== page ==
Healthy again, Cubs’ Souza Jr. aiming for regular OF role

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MESA, Ariz. (AP)Steven Souza Jr. played in his third spring training game Wednesday, trying to make the most of an opportunity for quality playing time in the outfield for the Chicago Cubs this season.

To make it to opening day healthy – a given for most players – would be a bigger deal for Souza, given that he hasn’t been able to do so in each of the past two years.

Souza has overcome major knee surgery that cost him the entire 2019 season to be in Cubs camp and in position to earn a roster spot with the club.

”What a blessing, I feel fantastic,” Souza said. ”I’ve almost been waiting to not feel good. That probably sounds bad but I just think with how dramatic the surgery was, you just kind of are like waiting for something to be sore or even stiff.”

But there is no discomfort for the moment, and Souza is running, swinging the bat and working out with nothing physical prohibiting him from doing what he enjoys the most. He’s got a bounce in his step, seen in the finger-snapping dance move he did to Pharrell Williams’ ”Happy” song just before taking left field Wednesday at Sloan Park against the Kansas City Royals.

And Souza can focus on the business of competing for regular playing time. He’s played left field and right field in spring training games, with an opening for a major role in center field.

”You can tell his timing’s off a little bit. That’s the hardest part to overcome, is just those live baseball reps when you miss a full season,” Cubs manager David Ross said. ”But everything’s looking really smooth coming off the bat and the way he’s gone about his business is really professional.”

Ross knows Souza would gladly play more often, do even more. But Ross admitted he’ll have to hold Souza back a little as spring training goes along, to take care of his knee.

A few years ago, Souza was a rising star with the Tampa Bay Rays. In his third and final season there, 2017, he set career highs in hits (125), home runs (30), RBIs (78) and stolen bases (16).

Then came a trade to the Arizona Diamondbacks – where he was ticketed for an everyday role in right field – and what followed were spring training injuries that cost him all or parts of the next two seasons.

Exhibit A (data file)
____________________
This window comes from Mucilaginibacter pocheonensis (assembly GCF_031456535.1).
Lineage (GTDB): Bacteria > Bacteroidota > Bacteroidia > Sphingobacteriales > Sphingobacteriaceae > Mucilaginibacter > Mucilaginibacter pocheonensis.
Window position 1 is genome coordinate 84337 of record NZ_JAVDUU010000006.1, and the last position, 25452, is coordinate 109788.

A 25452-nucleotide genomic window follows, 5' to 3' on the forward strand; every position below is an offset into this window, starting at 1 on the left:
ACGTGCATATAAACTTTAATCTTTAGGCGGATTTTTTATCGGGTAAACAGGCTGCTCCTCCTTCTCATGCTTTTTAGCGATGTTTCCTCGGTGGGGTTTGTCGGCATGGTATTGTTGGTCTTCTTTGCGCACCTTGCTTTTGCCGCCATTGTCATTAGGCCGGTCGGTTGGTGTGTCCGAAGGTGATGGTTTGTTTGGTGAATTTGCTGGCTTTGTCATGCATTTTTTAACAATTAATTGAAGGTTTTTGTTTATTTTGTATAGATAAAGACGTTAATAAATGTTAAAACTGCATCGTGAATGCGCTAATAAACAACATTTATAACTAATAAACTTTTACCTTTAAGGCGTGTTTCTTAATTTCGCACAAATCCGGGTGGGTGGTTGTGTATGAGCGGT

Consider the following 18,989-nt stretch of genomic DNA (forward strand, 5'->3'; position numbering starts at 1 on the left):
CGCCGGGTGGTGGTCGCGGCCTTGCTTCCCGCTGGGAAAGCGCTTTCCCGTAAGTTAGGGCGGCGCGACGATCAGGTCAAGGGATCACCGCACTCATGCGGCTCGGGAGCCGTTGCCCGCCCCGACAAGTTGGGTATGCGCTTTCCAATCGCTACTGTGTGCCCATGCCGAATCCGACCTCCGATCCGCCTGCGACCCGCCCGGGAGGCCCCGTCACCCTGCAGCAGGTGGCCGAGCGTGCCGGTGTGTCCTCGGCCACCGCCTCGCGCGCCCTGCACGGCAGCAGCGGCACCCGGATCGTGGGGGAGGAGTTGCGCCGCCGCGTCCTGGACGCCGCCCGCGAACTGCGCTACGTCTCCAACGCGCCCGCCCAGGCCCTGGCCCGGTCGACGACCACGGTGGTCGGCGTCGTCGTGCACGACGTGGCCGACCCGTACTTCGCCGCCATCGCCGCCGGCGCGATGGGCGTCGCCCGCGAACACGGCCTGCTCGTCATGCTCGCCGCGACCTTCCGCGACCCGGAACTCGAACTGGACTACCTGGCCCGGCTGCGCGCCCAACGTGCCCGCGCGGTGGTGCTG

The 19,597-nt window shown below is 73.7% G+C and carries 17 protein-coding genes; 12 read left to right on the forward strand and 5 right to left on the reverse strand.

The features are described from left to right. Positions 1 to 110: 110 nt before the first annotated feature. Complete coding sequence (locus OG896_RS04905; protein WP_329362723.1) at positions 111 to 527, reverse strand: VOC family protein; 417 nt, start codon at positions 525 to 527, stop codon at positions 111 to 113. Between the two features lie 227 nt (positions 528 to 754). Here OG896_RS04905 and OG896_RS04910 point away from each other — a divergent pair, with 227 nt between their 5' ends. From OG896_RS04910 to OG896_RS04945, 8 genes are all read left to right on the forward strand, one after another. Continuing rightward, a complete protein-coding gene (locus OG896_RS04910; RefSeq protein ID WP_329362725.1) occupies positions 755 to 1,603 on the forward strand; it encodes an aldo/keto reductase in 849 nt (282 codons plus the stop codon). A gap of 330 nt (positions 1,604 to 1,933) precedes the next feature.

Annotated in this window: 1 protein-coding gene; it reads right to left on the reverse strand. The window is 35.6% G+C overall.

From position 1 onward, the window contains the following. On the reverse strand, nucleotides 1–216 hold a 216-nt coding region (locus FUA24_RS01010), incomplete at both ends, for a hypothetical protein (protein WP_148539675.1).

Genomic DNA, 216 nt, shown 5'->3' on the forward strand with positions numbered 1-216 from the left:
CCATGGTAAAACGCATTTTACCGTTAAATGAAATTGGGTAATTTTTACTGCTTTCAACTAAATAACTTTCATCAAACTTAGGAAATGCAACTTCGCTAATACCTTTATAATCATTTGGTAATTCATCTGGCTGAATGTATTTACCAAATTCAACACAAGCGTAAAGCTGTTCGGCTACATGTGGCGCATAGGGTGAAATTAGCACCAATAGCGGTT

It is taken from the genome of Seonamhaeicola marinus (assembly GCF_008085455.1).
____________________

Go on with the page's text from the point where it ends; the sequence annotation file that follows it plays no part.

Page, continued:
In 2018, he strained his right shoulder diving for a flyball during a game, and after returning from that during the regular season, missed more time with a pectoral injury.

He made it to the second-to-last game of the exhibition season in 2019. That night at Chase Field, he rounded third on a single and as he reached home plate to score, slipped and hyperextended his left knee and tumbled over the batter’s box and onto the ground.

He immediately grabbed his knee and screamed in pain.

”So close to the finish line, again,” Souza said. ”And then when the doctor tells you that you may never be able to straighten your leg again, doubts start to creep in your mind about whether you can make it back.”

Three major knee ligaments were torn, and surgery was required. Souza’s rebound season ended before it could begin, and when the Diamondbacks let him go in the offseason, his team with them was over.

”It was bad,” Souza said of his time in Arizona. ”Nothing against the organization, it was just the circumstances that came upon me. It was hard on me and my family, but that’s behind us and shoot, we’re excited. Just the enthusiasm the Cubs have brought in bringing me in here, it’s been really fun.”

Souza, known for his hustling style of play, got back to full workouts in the offseason in Arizona and his hometown near Seattle. On Christmas Day, he and his siblings gifted his parents a new pickup truck in appreciation for the countless hours and days of support during Souza’s youth, and the joy of being back in good spirits was topped off by the Cubs signing him to a one-year deal last month.

”We’ve had conversations about where I’m going to play, but I’m just trying to get as may reps as I can,” Souza said. ”The question was asked if I can play center field, and I feel very capable going out there.”

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